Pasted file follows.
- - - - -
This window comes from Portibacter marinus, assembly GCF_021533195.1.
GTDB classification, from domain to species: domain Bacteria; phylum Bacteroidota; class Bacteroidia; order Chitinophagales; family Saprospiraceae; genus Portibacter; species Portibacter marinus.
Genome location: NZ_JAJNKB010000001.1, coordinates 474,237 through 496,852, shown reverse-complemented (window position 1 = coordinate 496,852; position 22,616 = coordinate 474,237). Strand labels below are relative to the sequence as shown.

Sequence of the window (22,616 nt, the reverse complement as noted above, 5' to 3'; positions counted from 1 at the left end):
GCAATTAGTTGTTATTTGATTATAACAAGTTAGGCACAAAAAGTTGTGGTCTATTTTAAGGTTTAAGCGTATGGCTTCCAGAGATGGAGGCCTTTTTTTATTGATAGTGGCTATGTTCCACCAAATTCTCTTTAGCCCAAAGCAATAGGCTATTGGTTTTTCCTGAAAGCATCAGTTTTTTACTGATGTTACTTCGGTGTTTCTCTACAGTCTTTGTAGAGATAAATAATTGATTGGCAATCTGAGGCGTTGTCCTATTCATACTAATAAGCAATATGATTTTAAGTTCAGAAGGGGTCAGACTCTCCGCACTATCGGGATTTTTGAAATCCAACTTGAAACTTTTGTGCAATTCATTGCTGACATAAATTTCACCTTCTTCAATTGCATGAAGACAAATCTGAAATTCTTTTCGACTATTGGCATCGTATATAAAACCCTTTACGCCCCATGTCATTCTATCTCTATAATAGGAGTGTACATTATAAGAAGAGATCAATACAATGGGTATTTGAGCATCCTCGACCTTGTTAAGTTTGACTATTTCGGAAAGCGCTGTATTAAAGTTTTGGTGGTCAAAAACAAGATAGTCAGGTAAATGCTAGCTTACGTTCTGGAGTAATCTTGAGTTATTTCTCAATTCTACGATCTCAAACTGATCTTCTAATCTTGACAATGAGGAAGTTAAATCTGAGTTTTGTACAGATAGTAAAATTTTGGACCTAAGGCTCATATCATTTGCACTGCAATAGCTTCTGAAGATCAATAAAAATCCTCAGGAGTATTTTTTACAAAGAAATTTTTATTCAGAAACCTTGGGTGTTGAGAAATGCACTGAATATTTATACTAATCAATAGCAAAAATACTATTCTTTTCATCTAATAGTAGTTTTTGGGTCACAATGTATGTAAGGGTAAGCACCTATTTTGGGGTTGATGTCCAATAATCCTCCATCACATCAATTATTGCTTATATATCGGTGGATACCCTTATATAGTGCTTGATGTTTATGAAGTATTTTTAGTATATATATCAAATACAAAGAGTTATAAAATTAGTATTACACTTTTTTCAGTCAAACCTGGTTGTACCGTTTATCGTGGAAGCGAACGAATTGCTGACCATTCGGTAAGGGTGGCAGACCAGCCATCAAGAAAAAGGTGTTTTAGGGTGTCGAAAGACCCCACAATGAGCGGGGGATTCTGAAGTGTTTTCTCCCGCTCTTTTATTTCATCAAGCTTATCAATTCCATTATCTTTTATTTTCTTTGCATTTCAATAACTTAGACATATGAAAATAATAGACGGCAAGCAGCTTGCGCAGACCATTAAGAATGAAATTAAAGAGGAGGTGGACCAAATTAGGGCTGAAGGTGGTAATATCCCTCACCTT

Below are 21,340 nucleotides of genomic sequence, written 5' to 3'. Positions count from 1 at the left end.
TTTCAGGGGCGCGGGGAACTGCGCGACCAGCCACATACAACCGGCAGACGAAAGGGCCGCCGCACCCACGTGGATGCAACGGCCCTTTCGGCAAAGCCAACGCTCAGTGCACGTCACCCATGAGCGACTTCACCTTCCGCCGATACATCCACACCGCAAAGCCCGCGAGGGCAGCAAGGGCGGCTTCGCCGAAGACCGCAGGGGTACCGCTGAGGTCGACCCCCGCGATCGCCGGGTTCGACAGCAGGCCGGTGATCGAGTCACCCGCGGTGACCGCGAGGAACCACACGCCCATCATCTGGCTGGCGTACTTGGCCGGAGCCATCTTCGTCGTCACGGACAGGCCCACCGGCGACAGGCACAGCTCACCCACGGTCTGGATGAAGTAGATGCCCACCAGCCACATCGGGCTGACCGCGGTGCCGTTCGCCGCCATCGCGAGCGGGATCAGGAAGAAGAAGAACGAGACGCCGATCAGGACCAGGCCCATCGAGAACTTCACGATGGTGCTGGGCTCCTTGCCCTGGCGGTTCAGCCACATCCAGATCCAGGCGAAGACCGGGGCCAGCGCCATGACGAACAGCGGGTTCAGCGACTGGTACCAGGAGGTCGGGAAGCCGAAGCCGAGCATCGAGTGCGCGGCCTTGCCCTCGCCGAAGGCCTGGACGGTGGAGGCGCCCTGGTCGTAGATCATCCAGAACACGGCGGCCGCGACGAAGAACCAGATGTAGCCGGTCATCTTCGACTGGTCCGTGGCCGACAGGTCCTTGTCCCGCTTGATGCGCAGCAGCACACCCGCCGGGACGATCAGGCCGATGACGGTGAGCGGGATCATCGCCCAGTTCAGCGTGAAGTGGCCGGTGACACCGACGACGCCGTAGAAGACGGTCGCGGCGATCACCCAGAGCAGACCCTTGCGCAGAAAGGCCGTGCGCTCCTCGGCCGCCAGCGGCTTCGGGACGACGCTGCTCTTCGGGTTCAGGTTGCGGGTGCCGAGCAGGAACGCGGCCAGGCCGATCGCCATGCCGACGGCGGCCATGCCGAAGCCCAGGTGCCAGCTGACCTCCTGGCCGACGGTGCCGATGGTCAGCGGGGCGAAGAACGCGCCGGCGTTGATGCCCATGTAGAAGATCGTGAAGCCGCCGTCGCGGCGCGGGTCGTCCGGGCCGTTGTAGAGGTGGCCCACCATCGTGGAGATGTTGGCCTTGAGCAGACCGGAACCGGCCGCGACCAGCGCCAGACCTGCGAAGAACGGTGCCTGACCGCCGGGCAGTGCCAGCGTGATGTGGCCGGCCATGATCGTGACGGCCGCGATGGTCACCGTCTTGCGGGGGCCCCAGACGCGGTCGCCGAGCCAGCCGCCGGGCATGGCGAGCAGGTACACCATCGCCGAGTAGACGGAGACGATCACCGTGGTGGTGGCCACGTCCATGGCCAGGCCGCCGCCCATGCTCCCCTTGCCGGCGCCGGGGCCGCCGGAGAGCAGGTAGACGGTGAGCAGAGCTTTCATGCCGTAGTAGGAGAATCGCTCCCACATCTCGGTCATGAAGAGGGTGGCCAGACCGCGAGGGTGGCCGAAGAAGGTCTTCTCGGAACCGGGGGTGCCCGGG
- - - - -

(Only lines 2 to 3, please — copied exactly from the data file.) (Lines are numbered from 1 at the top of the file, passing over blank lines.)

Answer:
GTDB classification, from domain to species: domain Bacteria; phylum Bacteroidota; class Bacteroidia; order Chitinophagales; family Saprospiraceae; genus Portibacter; species Portibacter marinus.
Genome location: NZ_JAJNKB010000001.1, coordinates 474,237 through 496,852, shown reverse-complemented (window position 1 = coordinate 496,852; position 22,616 = coordinate 474,237). Strand labels below are relative to the sequence as shown.